Researchers at MIT have overcome a key hurdle in optogeneticsÂ by creating a new photosensitiveÂ protein that responds to a light source outside the brain. The latest findings, announced by the McGovern Institute for Brain Research and published in the journalÂ Nature Neuroscience, would allow the use of optogenetics in long-term studies without the need for implanting a light source, the researchers said.
Current opsins used in optogenetics respond best to blue and green lights, but the newly engineered protein, Jaws, responds to red light.
Ed Boyden’s team at MIT turned to bacteriaÂ Haloarcula marismortui and Haloarcula vallismortis, whereÂ they had previously identifiedÂ red-light sensitive opsins, but found their photocurrent insufficient. Graduate student Amy Chuong and the team tested the electrical propertiesÂ of various mutations of the protein until they found one that was just as responsive to red light and strong enough to switch off neural activity.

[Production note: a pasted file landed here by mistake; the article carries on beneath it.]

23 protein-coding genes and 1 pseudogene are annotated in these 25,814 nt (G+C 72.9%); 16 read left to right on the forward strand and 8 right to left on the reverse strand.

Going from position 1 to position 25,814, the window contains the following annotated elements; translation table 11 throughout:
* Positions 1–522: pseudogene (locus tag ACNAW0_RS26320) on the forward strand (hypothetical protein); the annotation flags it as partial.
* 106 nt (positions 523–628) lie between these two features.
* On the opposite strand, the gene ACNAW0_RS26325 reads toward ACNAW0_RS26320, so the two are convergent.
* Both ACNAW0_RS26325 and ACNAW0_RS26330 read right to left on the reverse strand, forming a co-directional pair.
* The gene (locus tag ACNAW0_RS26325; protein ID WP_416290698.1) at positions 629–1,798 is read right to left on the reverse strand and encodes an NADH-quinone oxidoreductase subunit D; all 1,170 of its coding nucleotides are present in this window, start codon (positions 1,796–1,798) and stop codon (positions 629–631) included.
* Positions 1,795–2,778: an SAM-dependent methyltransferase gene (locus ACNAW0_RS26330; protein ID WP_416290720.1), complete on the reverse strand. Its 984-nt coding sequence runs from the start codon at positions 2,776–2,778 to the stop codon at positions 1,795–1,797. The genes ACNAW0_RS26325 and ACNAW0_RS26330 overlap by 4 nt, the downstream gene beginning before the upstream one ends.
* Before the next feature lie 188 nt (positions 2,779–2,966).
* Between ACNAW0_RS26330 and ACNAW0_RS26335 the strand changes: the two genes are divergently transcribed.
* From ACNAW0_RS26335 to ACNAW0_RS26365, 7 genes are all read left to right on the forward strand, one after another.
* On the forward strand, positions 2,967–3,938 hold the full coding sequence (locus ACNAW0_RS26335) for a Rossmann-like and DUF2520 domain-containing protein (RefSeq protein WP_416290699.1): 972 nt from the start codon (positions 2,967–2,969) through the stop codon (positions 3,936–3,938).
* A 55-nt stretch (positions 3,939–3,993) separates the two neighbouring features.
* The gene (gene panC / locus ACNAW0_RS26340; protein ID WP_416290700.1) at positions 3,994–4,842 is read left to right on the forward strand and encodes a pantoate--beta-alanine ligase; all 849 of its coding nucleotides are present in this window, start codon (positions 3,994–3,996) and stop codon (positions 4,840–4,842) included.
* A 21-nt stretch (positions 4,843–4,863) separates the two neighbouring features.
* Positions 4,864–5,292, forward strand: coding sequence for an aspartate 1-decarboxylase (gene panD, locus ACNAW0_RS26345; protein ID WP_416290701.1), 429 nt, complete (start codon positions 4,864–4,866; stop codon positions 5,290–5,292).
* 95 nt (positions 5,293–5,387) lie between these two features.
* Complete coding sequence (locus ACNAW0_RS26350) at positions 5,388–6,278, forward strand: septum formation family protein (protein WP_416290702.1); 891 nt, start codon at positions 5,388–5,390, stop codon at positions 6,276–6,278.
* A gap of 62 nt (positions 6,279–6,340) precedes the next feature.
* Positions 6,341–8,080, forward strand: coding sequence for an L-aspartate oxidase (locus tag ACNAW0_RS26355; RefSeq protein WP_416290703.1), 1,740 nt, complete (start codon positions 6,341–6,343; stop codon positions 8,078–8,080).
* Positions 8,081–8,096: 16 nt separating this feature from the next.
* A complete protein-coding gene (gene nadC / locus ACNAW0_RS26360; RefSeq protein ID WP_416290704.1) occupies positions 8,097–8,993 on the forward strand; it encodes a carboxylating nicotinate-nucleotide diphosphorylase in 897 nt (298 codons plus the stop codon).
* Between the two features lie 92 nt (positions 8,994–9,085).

The new opsin allowed the researchers to turn off neuronal activities as deep as 3 mm in the brain, according to theÂ McGovern Institute.
In addition to using optogenetics for long-term studies, where invasive optogenetic light sources are undesirable, the new findings could help researchers inhibit a larger area of the brain in larger animals.
Researchers atÂ Friedrich Miescher Institute for Biomedical Research in Switzerland, who have already tested Jaws in the mouse retina, found that it could also be useful in treating a degenerative disease of the cone cells known as retinitis pigmentosa.
(Sources: McGovern Institute for Brain Research at MIT)